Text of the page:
Supported by Grants PCC 98–070 from the Veterans Affairs HSR&D service and P30AG21342 from the Claude D. Pepper Older Americans Independence Center at Yale, a Career Development Award from the Veterans Administration; the Paul Beeson Physician Faculty Scholars Award and National Institute on Aging Grant K02 AG20113 (to Dr. Fried); and a Donaghue Medical Research Foundation Investigator Award (to Dr. Bradley). Presented in part at the 2001 Annual Meeting of the American Geriatrics Society.
Prognosis Communication in Serious Illness: Perceptions of Older Patients, Caregivers, and Clinicians
Article first published online: 23 SEP 2003
Journal of the American Geriatrics Society
Volume 51, Issue 10, pages 1398–1403, October 2003
How to Cite
Fried, T. R., Bradley, E. H. and O'Leary, J. (2003), Prognosis Communication in Serious Illness: Perceptions of Older Patients, Caregivers, and Clinicians. Journal of the American Geriatrics Society, 51: 1398–1403. doi: 10.1046/j.1532-5415.2003.51457.x
- Issue published online: 23 SEP 2003
- Article first published online: 23 SEP 2003
- congestive heart failure;
- pulmonary disease;
- chronic obstructive
To examine agreement between patients, caregivers, and clinicians regarding prognosis communication and to examine patients' and caregivers' desire for prognostic information.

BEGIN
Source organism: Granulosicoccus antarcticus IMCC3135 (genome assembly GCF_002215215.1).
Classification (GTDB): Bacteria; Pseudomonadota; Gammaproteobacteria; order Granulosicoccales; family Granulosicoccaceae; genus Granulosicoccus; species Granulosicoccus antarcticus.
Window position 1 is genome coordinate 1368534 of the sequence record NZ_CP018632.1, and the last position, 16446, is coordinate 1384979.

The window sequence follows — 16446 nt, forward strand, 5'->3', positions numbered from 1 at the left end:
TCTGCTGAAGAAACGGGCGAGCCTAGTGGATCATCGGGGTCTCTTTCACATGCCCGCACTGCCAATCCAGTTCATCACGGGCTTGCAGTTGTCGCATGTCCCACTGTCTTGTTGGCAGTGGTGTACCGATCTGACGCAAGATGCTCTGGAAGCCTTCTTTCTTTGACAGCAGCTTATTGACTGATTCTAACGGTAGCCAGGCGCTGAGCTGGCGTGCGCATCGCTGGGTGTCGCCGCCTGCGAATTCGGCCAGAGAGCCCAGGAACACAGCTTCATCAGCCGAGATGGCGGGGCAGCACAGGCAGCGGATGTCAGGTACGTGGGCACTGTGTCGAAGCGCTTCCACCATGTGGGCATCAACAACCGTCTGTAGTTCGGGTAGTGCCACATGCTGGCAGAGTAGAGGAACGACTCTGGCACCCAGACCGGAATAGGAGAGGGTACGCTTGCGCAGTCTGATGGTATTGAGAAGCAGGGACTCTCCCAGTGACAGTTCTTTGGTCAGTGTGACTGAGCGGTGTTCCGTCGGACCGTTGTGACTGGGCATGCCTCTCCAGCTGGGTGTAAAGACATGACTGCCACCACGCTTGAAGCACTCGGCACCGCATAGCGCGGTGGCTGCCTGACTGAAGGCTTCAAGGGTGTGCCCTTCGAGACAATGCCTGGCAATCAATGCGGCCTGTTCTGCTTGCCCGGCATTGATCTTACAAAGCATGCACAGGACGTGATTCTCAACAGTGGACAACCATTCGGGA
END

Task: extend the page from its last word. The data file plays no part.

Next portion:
Design: Cross-sectional survey.
Setting: Participants' homes.
Participants: Two hundred fourteen persons aged 60 and older with a limited life expectancy secondary to cancer, congestive heart failure, or chronic obstructive pulmonary disease; caregivers; and clinicians.
Measurements: Patient–clinician and caregiver–clinician agreement about the occurrence of prognosis discussions and patient and caregiver desire for prognostic information.
Results: In 46% of patient/clinician and 34% of caregiver/clinician pairs, the clinician reported saying that the patient could die of the underlying disease, whereas the patient or caregiver reported no discussion. In 23% of patient/clinician and 30% of patient/caregiver pairs, the clinician reported discussing an approximate life expectancy, whereas the patient or caregiver reported no discussion. Of 205 patients who reported no life expectancy discussion, 40% did not want this discussion. Whereas 83% of those believing they had 1 year or less to live wanted to discuss prognosis, 79% of those believing they had 1 to 2 years, 53% of those believing they had 2 to 5 years, and 50% of those believing they had more than 5 years or who were unwilling to answer wanted this discussion (P=.007).
Conclusion: Although clinicians report that they are discussing prognosis, patients and caregivers frequently do not corroborate these reports. Furthermore, many patients do not want prognostic information. Despite previous reports concluding that patients want full disclosure about their illness, many seriously ill older persons and caregivers may not be ready or able to receive prognostic information.